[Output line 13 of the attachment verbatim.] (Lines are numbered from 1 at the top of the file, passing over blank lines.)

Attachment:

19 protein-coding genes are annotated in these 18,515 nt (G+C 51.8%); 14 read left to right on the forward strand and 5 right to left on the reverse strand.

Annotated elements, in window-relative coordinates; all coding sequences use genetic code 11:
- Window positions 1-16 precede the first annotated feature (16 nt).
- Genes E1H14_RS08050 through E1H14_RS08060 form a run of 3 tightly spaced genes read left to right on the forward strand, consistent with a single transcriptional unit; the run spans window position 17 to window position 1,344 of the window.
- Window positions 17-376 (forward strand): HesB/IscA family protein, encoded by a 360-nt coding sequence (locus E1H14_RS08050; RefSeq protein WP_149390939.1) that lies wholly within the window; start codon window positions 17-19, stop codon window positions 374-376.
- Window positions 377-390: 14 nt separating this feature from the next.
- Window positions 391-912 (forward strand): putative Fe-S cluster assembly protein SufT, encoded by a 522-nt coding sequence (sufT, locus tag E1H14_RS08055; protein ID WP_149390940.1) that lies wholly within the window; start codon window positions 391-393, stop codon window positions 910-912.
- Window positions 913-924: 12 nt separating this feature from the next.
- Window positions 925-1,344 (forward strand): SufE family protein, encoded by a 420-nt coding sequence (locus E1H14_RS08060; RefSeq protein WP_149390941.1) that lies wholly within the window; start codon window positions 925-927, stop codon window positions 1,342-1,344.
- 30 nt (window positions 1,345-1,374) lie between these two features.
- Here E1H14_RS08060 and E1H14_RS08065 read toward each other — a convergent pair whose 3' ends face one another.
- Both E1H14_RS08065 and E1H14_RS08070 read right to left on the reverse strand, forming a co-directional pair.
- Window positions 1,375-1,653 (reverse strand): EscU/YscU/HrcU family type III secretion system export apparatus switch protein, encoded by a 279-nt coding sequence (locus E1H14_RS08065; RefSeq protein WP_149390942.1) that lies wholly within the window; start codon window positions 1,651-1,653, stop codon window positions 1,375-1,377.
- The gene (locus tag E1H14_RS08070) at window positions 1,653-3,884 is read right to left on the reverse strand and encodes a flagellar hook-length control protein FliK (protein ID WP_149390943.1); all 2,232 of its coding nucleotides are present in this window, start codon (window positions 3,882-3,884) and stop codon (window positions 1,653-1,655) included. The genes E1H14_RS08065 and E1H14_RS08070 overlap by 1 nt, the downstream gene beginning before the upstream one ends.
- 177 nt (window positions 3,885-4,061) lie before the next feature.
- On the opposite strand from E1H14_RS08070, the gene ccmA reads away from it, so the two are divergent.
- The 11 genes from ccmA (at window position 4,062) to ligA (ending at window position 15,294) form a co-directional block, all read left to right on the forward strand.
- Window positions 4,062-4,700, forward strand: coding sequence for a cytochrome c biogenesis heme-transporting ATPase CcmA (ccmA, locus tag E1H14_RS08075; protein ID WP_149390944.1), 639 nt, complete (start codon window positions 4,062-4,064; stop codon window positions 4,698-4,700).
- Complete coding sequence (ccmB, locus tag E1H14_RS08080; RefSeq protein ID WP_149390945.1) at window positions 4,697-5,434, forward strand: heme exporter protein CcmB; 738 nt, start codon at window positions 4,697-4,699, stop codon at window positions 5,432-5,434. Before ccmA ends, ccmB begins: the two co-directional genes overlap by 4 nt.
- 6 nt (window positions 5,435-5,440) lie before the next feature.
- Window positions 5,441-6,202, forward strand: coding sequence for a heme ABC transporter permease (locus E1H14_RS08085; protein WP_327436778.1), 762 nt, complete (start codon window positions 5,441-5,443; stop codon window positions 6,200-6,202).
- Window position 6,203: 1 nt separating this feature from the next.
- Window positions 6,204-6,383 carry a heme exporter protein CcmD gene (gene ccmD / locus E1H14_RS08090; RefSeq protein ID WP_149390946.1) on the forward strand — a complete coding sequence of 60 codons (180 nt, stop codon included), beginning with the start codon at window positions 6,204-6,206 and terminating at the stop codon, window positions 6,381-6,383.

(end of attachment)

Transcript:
- Window positions 1,375-1,653 (reverse strand): EscU/YscU/HrcU family type III secretion system export apparatus switch protein, encoded by a 279-nt coding sequence (locus E1H14_RS08065; RefSeq protein WP_149390942.1) that lies wholly within the window; start codon window positions 1,651-1,653, stop codon window positions 1,375-1,377.